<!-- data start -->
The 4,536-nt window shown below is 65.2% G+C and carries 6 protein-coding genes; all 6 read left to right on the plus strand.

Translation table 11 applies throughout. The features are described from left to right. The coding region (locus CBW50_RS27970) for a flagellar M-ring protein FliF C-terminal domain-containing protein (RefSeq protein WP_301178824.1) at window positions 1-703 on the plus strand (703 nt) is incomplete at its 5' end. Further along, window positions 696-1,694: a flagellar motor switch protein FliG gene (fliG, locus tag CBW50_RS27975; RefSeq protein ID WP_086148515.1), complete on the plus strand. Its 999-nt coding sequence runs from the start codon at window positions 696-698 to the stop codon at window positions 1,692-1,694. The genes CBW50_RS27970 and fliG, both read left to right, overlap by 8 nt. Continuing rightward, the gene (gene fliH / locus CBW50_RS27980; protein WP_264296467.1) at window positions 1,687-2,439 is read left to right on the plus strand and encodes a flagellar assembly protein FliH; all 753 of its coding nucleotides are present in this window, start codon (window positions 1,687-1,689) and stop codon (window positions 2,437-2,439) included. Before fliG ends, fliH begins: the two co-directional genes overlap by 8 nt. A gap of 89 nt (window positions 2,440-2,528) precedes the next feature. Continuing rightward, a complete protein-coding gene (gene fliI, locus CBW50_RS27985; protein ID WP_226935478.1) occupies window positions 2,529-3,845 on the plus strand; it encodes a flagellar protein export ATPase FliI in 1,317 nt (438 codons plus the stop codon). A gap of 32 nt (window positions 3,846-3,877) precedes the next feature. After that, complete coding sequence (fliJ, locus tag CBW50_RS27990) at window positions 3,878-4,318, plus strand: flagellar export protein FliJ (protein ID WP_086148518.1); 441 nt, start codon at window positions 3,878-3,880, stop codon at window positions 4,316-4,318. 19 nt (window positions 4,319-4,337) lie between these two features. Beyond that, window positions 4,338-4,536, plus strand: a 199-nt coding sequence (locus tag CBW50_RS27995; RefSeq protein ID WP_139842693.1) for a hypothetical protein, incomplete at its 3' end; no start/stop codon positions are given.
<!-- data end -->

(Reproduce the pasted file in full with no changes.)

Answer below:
The 4,536-nt window shown below is 65.2% G+C and carries 6 protein-coding genes; all 6 read left to right on the plus strand.

Translation table 11 applies throughout. The features are described from left to right. The coding region (locus CBW50_RS27970) for a flagellar M-ring protein FliF C-terminal domain-containing protein (RefSeq protein WP_301178824.1) at window positions 1-703 on the plus strand (703 nt) is incomplete at its 5' end. Further along, window positions 696-1,694: a flagellar motor switch protein FliG gene (fliG, locus tag CBW50_RS27975; RefSeq protein ID WP_086148515.1), complete on the plus strand. Its 999-nt coding sequence runs from the start codon at window positions 696-698 to the stop codon at window positions 1,692-1,694. The genes CBW50_RS27970 and fliG, both read left to right, overlap by 8 nt. Continuing rightward, the gene (gene fliH / locus CBW50_RS27980; protein WP_264296467.1) at window positions 1,687-2,439 is read left to right on the plus strand and encodes a flagellar assembly protein FliH; all 753 of its coding nucleotides are present in this window, start codon (window positions 1,687-1,689) and stop codon (window positions 2,437-2,439) included. Before fliG ends, fliH begins: the two co-directional genes overlap by 8 nt. A gap of 89 nt (window positions 2,440-2,528) precedes the next feature. Continuing rightward, a complete protein-coding gene (gene fliI, locus CBW50_RS27985; protein ID WP_226935478.1) occupies window positions 2,529-3,845 on the plus strand; it encodes a flagellar protein export ATPase FliI in 1,317 nt (438 codons plus the stop codon). A gap of 32 nt (window positions 3,846-3,877) precedes the next feature. After that, complete coding sequence (fliJ, locus tag CBW50_RS27990) at window positions 3,878-4,318, plus strand: flagellar export protein FliJ (protein ID WP_086148518.1); 441 nt, start codon at window positions 3,878-3,880, stop codon at window positions 4,316-4,318. 19 nt (window positions 4,319-4,337) lie between these two features. Beyond that, window positions 4,338-4,536, plus strand: a 199-nt coding sequence (locus tag CBW50_RS27995; RefSeq protein ID WP_139842693.1) for a hypothetical protein, incomplete at its 3' end; no start/stop codon positions are given.